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Answer Angel: Quick, easy fix for thinning eyebrows

By Ellen Warren, Chicago Tribune on

Published in Fashion Daily News

Dear Answer Angel Ellen: What is left of my eyebrows is fading and thinning. Not a great look. I see ads about fiber eyebrow enhancers. What would you suggest to make my eyebrows look their best?

- Adrienne B.

Dear Adrienne: The number of eyebrow products is overwhelming and confusing. There's all sorts of ways to spend money on your brows and, sadly, look like you painted them on with a crayon. That's not what we're going for. The single best product I've found does have (tiny) fibers: Maybelline Brow Precise Fiber Volumizer (walmart.com, $4.99). Think of it as mascara for your eyebrows. It adds thickness and goes on easily and is hard to mess up. As a bonus, it covers grays. Since it is a Maybelline product you'd think you could walk into any drugstore and buy it. Wrong. Maybelline has so many eyebrow products that this one doesn't seem to make it onto the shelves of most drugstores I've tried. But it is available online. Give it a try (it's cheap!) and if you like it, my suggestion is to buy multiples since it seems that every really good product I've come to rely on is discontinued within a couple years - and sometimes months.

And another eye makeup question ...

Dear Answer Angel Ellen: Should "older" women wear false eyelashes?

- Judy F.

 

Dear Judy: There's no makeup "shoulds" for women of any age. That dictum applies to false lashes too. Women behind the cash register at McDonald's and world-renowned movie legends wear false lashes. Look around and you'll see impossibly lush lashes on women of all ages. The reason is that false lashes have come a long way. They can look natural or dramatic. They're lots easier to apply than they were in the past. And they stay put. So, if you're tempted, give them a try.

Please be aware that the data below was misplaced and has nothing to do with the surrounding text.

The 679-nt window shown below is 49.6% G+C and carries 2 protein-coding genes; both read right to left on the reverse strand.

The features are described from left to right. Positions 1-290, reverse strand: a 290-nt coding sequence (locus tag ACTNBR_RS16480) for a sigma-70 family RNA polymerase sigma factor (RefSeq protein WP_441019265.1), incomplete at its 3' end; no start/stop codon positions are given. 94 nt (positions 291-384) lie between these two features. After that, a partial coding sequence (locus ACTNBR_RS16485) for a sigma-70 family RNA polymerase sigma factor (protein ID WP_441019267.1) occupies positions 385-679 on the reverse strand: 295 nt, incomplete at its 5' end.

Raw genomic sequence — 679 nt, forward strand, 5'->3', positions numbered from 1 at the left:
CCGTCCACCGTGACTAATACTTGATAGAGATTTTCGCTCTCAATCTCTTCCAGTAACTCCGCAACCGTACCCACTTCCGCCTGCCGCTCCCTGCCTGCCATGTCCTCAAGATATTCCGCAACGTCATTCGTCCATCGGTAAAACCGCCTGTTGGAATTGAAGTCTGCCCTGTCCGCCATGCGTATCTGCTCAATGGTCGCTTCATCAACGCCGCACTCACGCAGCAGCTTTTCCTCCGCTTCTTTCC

Dear Answer Angel Ellen: My waist is smaller than my chest, so I would always buy "slim fit" dress shirts or whatever name manufacturers assign to their tapered shirts - as opposed to a regular fit, which always seem to have abundant fabric around the midsection. Sometimes, however, there were shirts in regular fit that I liked a lot that were not available in the slim version. Which meant I usually had a little more shirt wadded up around the waistline. Other than tailoring the regular fit, should I avoid wearing the regular fit because of the excess fabric, or am I likely the only who notices or cares?

- "Mr. Jones"

Dear Mr. Jones: There are so many "slim fit" shirts in stores and online that you don't have to settle for wadded up fabric around the waistline. Many men would love to have your physique and wear slim fit anything. If too-big regular fit shirts make you feel uncomfortable, by all means stop buying them. Chances are that the fit of your shirts is not a topic that has your co-workers smirking behind your back.

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